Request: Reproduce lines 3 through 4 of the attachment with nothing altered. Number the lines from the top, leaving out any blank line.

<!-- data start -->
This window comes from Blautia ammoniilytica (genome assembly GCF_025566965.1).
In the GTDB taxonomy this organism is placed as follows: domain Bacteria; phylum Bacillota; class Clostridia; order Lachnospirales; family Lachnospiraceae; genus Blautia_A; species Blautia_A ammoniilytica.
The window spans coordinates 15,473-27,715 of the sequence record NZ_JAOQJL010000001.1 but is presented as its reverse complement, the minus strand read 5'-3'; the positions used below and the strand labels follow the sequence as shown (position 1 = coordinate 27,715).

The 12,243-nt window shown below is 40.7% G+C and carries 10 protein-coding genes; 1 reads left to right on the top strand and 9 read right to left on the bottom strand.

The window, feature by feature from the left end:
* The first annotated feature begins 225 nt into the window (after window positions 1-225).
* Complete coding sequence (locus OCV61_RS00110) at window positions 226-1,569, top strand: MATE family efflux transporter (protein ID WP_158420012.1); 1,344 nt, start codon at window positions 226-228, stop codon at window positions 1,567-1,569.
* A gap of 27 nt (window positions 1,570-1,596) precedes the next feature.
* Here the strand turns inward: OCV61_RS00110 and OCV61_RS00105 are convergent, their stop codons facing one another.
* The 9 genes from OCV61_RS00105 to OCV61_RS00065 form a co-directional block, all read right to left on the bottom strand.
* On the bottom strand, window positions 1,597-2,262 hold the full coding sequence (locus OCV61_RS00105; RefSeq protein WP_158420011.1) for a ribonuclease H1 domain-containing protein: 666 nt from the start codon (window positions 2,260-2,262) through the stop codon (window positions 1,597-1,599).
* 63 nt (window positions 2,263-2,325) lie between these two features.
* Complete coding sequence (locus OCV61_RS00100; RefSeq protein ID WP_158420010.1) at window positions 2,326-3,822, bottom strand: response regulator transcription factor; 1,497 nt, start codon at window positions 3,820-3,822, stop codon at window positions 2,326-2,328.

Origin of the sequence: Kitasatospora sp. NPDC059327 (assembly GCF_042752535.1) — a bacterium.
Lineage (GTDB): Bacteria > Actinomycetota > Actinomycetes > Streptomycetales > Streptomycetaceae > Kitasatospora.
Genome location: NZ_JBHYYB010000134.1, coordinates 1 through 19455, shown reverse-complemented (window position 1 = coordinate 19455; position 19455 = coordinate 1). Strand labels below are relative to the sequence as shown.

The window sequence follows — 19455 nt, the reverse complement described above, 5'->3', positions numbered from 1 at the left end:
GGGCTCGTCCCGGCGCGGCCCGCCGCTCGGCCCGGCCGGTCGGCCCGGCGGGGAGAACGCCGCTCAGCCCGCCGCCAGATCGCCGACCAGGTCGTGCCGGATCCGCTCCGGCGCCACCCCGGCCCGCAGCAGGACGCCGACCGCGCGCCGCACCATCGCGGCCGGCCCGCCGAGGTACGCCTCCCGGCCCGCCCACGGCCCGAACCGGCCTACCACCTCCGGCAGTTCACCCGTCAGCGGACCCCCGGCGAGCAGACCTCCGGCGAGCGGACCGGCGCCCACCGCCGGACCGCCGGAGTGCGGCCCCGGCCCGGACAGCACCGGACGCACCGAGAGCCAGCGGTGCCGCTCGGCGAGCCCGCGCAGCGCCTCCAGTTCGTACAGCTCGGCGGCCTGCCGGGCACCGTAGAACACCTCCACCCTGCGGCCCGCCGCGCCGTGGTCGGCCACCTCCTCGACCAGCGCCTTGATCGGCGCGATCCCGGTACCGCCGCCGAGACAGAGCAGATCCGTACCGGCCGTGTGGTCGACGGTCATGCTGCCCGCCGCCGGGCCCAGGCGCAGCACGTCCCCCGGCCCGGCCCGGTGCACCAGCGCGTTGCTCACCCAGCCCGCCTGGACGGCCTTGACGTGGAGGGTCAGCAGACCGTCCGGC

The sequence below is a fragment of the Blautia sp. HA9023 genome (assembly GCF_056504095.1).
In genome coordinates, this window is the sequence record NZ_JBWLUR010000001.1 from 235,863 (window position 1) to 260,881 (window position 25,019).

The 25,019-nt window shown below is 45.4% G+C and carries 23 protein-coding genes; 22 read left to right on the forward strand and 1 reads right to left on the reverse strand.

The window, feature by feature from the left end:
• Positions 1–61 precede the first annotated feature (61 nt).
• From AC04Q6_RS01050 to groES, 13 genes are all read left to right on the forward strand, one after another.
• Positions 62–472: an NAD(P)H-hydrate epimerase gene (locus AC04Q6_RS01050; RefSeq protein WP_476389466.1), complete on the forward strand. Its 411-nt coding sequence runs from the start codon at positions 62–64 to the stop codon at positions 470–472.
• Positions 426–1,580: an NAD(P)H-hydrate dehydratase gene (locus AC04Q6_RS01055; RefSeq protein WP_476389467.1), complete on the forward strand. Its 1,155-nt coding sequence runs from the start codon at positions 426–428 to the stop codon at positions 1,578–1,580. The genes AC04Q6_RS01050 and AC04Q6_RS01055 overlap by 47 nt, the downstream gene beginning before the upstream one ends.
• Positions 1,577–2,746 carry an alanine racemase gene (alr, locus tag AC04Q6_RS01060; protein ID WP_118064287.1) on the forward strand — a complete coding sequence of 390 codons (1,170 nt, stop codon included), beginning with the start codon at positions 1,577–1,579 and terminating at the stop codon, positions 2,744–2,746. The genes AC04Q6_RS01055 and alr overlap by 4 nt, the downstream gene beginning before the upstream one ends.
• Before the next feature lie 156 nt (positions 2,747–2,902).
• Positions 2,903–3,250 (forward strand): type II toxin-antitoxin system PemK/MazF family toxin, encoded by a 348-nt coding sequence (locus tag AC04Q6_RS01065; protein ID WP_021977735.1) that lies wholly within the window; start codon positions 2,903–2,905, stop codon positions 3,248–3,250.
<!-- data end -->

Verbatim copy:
The window spans coordinates 15,473-27,715 of the sequence record NZ_JAOQJL010000001.1 but is presented as its reverse complement, the minus strand read 5'-3'; the positions used below and the strand labels follow the sequence as shown (position 1 = coordinate 27,715).

The 12,243-nt window shown below is 40.7% G+C and carries 10 protein-coding genes; 1 reads left to right on the top strand and 9 read right to left on the bottom strand.